Since R2013a, unique() retrieves first occurrence: where in the docs?

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Oleg Komarov
Oleg Komarov on 10 May 2013
Edited: Jan on 30 Sep 2013
The release notes 2013a state the change of the set functions, but I can't seem to find the info in the documentation of unique(). Where does it say that the default behaviour retrieves the first occurrence?
IMHO the recent trend with the documentation has not only reduced it's usability, e.g. rearranged the TOC (ok we will get used to it), broken links, compressed sections (one additional click to expand all to find stuff), but it also delivers incomplete info.
EDIT
EDIT 13 May 2013
I received prompt feedback from the documentation team and they confirmed that the help will be updated.
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Answers (1)

Jan
Jan on 30 Sep 2013
Edited: Jan on 30 Sep 2013
Not an answer, but related to the topic:
The change of such fundamental function is very painful for me. I have to maintain programs with several 100'000 lines of code running on different Matlab versions. I cannot replace all occurrences of unique(.) to unique(., 'last'), because some very old Matlab versions do not support the 'last' flag. It is very time consuming to search in the release notes for the version, in which this flag has been added.
The 'legacy' flag is even less useful: It is supported in the newest Matlab versions only and causes an error in all older versions. Of course there is no universal way to modify old Matlab releases to accept this flag, but a flag to support backward compatibility should ha a certain level of backward compatibility.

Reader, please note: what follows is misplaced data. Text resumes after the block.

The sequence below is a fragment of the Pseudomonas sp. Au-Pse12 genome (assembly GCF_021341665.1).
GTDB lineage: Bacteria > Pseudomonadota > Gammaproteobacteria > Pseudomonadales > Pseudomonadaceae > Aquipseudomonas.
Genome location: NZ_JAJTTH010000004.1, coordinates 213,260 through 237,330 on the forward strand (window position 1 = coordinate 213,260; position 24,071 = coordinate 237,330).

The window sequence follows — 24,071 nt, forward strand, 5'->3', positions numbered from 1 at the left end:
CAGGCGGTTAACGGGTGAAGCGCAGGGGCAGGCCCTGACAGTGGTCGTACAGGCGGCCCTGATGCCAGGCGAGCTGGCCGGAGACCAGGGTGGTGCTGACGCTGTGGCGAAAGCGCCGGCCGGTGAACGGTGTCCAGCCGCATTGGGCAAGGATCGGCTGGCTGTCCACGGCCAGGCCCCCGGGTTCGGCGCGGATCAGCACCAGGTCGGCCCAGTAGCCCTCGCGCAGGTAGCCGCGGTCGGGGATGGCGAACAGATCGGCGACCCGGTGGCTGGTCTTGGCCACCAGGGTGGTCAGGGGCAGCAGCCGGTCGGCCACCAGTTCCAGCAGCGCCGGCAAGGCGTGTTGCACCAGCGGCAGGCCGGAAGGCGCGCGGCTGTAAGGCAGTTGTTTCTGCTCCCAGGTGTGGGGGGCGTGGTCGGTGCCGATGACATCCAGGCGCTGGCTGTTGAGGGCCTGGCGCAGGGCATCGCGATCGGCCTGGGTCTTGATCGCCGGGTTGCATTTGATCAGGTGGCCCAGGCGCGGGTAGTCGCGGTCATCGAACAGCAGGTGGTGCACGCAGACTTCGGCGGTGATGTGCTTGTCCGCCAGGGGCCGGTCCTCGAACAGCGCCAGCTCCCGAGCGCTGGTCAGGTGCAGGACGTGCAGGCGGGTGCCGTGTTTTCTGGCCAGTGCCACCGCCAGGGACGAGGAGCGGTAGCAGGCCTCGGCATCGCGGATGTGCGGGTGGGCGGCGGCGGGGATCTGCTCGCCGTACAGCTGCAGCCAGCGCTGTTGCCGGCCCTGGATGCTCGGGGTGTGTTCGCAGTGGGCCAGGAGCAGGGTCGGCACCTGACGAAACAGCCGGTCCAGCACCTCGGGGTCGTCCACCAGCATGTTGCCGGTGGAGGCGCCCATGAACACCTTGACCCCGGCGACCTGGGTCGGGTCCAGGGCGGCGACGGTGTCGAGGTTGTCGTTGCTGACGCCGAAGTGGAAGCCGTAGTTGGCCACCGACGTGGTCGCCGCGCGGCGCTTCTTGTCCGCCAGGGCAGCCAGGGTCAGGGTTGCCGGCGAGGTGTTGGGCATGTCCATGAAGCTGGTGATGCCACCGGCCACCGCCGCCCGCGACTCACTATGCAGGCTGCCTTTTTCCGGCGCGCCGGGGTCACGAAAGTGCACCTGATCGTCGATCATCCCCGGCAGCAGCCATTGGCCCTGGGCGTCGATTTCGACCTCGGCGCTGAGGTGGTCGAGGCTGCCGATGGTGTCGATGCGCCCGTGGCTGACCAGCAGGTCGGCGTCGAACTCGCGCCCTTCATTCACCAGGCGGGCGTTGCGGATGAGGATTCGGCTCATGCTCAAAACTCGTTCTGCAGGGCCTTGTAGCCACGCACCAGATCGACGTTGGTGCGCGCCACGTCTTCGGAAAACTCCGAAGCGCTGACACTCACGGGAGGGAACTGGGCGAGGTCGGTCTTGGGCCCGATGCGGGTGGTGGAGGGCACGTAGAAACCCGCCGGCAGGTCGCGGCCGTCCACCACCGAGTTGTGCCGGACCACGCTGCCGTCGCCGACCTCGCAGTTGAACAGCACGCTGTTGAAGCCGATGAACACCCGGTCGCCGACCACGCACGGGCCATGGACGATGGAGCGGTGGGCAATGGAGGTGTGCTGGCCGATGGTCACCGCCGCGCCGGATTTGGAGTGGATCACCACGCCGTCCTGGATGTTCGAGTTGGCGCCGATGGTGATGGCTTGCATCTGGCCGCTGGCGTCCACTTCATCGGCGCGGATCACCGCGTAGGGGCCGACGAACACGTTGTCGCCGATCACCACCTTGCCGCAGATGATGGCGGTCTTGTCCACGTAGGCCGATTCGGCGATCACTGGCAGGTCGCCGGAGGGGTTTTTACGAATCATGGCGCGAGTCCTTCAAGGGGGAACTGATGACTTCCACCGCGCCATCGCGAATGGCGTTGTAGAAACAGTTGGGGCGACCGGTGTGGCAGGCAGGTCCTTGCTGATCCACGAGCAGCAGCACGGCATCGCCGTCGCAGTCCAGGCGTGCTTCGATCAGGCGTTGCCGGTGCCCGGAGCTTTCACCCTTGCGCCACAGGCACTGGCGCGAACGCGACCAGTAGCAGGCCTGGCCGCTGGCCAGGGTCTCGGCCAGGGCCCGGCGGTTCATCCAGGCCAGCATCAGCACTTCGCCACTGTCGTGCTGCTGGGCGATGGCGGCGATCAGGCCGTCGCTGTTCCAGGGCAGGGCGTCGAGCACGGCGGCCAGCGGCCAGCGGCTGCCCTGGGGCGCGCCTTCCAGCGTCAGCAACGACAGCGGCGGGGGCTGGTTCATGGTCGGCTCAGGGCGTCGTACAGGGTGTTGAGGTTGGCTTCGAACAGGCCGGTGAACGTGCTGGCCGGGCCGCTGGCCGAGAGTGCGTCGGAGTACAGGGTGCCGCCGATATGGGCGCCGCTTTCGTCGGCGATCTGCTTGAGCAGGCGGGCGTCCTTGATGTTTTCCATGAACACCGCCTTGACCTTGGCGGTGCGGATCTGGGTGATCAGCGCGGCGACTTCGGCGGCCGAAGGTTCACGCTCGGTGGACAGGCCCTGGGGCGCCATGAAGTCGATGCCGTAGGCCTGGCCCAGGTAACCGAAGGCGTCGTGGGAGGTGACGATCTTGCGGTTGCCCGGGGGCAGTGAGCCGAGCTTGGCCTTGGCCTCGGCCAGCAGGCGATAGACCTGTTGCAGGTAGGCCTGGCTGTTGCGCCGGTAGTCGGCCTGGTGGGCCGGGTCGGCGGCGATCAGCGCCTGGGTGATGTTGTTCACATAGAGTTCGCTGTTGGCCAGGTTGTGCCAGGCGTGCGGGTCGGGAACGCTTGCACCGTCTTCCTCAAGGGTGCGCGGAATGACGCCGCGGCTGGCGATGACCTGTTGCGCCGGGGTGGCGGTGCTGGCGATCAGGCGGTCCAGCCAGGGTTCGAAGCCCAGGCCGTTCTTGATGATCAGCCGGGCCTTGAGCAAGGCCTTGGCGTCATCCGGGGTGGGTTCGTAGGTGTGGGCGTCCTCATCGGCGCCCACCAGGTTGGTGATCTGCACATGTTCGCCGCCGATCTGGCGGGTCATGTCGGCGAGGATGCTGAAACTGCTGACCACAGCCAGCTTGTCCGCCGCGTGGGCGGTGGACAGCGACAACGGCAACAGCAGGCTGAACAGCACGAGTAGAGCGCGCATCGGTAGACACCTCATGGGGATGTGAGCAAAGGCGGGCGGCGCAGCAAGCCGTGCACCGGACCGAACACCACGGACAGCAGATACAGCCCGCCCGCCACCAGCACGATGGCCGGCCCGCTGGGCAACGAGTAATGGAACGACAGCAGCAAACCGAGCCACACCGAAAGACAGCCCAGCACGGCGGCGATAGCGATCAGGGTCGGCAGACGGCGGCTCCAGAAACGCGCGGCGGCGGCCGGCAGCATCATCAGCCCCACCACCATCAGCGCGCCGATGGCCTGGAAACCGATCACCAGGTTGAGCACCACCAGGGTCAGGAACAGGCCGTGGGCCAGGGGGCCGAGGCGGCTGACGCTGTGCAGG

The solution is trivial, but tedious: All unique, setdiff etc calls have to be redirected to a user-defined function, which checks the Matlab version at first and adds or remove flags accordingly. Such wrappers are a bad idea for basic Matlab commands.
Especially these set-functions had a large potential for improvements on a completely other point instead of the sorting order: They are inefficient for small data sets with about less than 200 elements. Then the sorting and the binary search waste time. A dull elementwise comparison with two loops in a C-Mex function is 3 to 15 times faster, see e.g. http://www.mathworks.com/matlabcentral/fileexchange/24380-cstrainbp. Even the simple M-implementation is faster than the original Matlab functions. Only if the number of elements exceeds a limit of about 500, the sorting and binary search is faster.

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